Will The 99 Percent Occupy 2012 Elections?

While I voted yesterday, I thought about the Occupy movement.  As I cast a "yes" ballot for the right to buy alcoholic beverages on Sundays at package shops in John's Creek, Georgia, I thought about the many, many years of fighting between political parties that it took to even get this referendum for what is essentially an issue of convenience on the ballot. I wondered what the Occupy movement would look like ten or fifteen years from now, when many of the serious ideas they are putting into play in the political arena will finally be transformed into actionable legislation our elected representatives will have to take votes on.  

What does the Occupy movement do between now and then? There will be a long gap between the time the Occupiers leave the streets and the time their demands filter into the system. George Lakoff, one of my favorite political thinkers and one of the hundreds of writers who have signed on to support Occupy Wall Street and the Occupy Movement, has ruminated about this very topic in a new piece he wrote specifically for the Occupiers.    

“I was asked weeks ago by some in the Occupy Wall Street movement to make suggestions for how to frame the movement. I have hesitated so far, because I think the movement should be framing itself. It’s a general principle: unless you frame yourself, others—the media, your enemies, your competitors, your well-meaning friends—will frame you.”

“Frames are just structures of thought that we use every day. All words in all languages are defined in terms of frame-circuits in the brain. But ultimately, framing is about ideas, about how we see the world, which determines how we act. In politics, frames are part of competing moral systems that are used in political discourse and in charting political action. In short, framing is a moral enterprise: it says what the character of a movement is.  All politics are moral.”

 “It seems to me that the OWS movement is moral in nature, that occupiers want the country to change its moral focus. It is easy to find useful policies; hundreds have been suggested. It is harder to find a moral focus and stick to it. If the movement is to frame itself, it should be on the basis of its moral focus, not a particular agenda or list of policy demands.”

“The Public is not opposed to The Private. The Public is what makes The Private possible. And it is what makes freedom possible. Wall Street exists only through public support. It has a moral obligation to direct itself to public needs.”

“Remember: The Tea Party sees itself as stressing only individual responsibility. The Occupation Movement is stressing both individual and social responsibility…The Tea Party solidified the power of the conservative worldview via elections. OWS will have no long-term effect unless it too brings its moral focus to the 2012 elections. Insist on supporting candidates that have your overall moral views, no matter what the local issues are.”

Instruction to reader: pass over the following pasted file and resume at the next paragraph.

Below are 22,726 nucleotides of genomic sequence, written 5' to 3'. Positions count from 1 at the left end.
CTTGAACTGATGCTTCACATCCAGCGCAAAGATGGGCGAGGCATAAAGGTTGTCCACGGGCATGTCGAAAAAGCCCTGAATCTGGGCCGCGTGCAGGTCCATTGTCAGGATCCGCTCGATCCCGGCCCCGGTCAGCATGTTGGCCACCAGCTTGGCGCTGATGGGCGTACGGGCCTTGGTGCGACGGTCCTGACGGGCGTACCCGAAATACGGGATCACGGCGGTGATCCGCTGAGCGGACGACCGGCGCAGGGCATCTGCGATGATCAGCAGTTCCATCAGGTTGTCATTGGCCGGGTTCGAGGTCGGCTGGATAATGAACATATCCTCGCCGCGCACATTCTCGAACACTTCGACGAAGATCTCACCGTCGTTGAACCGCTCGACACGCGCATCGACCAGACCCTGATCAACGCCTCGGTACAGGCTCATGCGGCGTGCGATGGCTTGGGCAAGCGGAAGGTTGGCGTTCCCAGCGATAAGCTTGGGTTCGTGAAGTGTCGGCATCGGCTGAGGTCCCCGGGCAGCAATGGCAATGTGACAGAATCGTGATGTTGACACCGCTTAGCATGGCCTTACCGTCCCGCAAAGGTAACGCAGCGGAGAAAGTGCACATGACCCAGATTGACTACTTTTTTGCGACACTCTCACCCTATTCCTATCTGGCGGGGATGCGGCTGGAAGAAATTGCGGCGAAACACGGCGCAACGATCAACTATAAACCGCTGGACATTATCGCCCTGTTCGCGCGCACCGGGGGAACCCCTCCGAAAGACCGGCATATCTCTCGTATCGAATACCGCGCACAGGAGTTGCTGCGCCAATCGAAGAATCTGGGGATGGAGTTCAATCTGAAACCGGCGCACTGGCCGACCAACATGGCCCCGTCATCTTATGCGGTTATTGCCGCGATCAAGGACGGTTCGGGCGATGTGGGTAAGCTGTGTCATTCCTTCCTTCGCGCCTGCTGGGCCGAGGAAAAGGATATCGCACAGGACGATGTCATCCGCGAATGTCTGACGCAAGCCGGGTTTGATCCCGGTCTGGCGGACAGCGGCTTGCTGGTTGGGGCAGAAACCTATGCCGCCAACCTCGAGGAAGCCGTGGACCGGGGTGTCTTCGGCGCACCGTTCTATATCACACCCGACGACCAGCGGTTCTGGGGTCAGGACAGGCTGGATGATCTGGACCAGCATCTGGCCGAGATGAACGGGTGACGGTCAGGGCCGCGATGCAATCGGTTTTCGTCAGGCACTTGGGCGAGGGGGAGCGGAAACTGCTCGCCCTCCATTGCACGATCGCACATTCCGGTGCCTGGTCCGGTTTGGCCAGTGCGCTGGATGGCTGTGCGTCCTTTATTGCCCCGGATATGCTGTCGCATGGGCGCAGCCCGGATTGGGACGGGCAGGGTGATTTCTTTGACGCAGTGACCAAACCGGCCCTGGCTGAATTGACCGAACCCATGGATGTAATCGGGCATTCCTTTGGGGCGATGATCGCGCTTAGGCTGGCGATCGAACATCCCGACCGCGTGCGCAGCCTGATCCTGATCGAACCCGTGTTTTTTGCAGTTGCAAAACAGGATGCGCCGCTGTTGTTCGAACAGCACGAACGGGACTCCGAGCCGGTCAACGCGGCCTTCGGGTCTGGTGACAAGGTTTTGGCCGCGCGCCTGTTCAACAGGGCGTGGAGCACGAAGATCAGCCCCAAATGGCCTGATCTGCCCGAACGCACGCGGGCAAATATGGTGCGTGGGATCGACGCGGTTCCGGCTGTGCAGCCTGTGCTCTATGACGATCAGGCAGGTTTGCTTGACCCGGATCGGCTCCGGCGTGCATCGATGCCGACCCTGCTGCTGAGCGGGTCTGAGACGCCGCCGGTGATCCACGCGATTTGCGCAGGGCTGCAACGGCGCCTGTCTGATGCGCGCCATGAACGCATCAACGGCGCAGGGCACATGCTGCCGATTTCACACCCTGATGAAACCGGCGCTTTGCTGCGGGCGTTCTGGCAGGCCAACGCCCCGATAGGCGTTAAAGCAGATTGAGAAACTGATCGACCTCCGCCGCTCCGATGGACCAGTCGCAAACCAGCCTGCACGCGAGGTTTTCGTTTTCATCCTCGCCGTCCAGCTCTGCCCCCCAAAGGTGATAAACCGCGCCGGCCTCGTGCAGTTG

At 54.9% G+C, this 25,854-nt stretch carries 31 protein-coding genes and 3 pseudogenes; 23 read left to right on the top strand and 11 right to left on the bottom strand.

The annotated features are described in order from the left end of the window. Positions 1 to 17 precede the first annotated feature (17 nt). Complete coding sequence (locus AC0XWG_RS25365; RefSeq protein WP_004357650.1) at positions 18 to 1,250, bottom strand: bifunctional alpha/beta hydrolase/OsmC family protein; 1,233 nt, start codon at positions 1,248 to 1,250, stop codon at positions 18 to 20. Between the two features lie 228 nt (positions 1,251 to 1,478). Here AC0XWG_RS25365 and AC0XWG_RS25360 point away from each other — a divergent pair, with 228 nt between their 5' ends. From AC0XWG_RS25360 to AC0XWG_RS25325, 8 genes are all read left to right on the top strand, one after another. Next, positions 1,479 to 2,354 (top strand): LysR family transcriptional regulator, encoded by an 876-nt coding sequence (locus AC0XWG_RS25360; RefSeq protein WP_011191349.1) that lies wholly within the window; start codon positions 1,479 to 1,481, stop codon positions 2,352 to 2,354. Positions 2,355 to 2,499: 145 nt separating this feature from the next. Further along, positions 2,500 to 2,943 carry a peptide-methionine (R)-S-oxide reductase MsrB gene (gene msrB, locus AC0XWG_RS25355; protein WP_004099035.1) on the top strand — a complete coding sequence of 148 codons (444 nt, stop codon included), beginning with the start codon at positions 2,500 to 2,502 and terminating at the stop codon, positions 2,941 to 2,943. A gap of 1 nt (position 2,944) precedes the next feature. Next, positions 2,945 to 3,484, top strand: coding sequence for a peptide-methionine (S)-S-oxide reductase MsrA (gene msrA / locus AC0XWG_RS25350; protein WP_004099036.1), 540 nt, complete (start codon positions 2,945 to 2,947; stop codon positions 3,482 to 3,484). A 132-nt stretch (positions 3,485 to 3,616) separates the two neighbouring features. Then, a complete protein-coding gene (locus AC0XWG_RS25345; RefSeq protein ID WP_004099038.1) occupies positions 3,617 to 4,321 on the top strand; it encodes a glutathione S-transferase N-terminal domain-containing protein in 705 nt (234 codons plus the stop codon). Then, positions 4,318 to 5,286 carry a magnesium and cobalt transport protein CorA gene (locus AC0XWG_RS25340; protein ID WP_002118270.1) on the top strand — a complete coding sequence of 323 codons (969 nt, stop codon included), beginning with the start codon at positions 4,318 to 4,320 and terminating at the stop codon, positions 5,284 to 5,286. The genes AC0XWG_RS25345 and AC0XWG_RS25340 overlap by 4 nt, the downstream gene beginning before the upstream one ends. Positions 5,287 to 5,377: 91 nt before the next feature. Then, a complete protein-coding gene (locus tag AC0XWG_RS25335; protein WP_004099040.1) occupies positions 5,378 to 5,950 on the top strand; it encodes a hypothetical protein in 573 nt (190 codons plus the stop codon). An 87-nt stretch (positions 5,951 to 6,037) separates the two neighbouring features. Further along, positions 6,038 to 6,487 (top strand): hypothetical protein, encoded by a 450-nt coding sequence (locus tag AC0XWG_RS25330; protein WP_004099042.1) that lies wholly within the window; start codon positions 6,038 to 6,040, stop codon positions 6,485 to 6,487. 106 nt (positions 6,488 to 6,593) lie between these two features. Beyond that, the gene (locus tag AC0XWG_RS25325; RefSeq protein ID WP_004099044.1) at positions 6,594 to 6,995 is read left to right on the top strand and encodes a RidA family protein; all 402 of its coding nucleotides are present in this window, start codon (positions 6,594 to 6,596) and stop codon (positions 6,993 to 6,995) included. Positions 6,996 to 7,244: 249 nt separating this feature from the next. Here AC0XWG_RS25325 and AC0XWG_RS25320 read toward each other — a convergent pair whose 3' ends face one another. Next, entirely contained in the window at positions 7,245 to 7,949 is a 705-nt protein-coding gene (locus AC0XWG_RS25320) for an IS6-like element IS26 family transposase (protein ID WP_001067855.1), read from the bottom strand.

George Lakoff on OccupyWriters.org

I’m no George Lakoff, who has been researching the power of political language for decades, but I am pretty good at thinking up catchy phrases and buzzwords. Since I’ve always liked the idea behind the period of American history known as Reconstruction, I imagined, as I walked back to my car yesterday after sticking my “I Voted” sticker on my shirt, that if I were an Occupy protestor, I would be sporting a black t-shirt with the phrase "I am a Reconstructor" printed on the front and the phrase "Financial Emancipation from Wall Street manipulation" printed on the back.

That, and a registered voter ID card in my pocket.

LinkedIn meets Tinder in this mindful networking app

Swipe right to make the connections that could change your career.

Getty Images
Swipe right. Match. Meet over coffee or set up a call.

No, we aren't talking about Tinder. Introducing Shapr, a free app that helps people with synergistic professional goals and skill sets easily meet and collaborate.

Keep reading Show less

Can the keto diet help treat depression? Here’s what the science says so far

A growing body of research shows promising signs that the keto diet might be able to improve mental health.

Public Domain
Mind & Brain
  • The keto diet is known to be an effective tool for weight loss, however its effects on mental health remain largely unclear.
  • Recent studies suggests that the keto diet might be an effective tool for treating depression, and clearing up so-called "brain fog," though scientists caution more research is necessary before it can be recommended as a treatment.
  • Any experiments with the keto diet are best done in conjunction with a doctor, considering some people face problems when transitioning to the low-carb diet.
Keep reading Show less
Promotional photo of Lena Headey as Cersei Lannister on Game of Thrones
Surprising Science
  • It's commonly thought that the suppression of female sexuality is perpetuated by either men or women.
  • In a new study, researchers used economics games to observe how both genders treat sexually-available women.
  • The results suggests that both sexes punish female promiscuity, though for different reasons and different levels of intensity.
Keep reading Show less

Want to age gracefully? A new study says live meaningfully

Thinking your life is worthwhile is correlated with a variety of positive outcomes.

Surprising Science
  • A new study finds that adults who feel their lives are meaningful have better health and life outcomes.
  • Adults who felt their lives were worthwhile tended to be more social and had healthier habits.
  • The findings could be used to help improve the health of older adults.
Keep reading Show less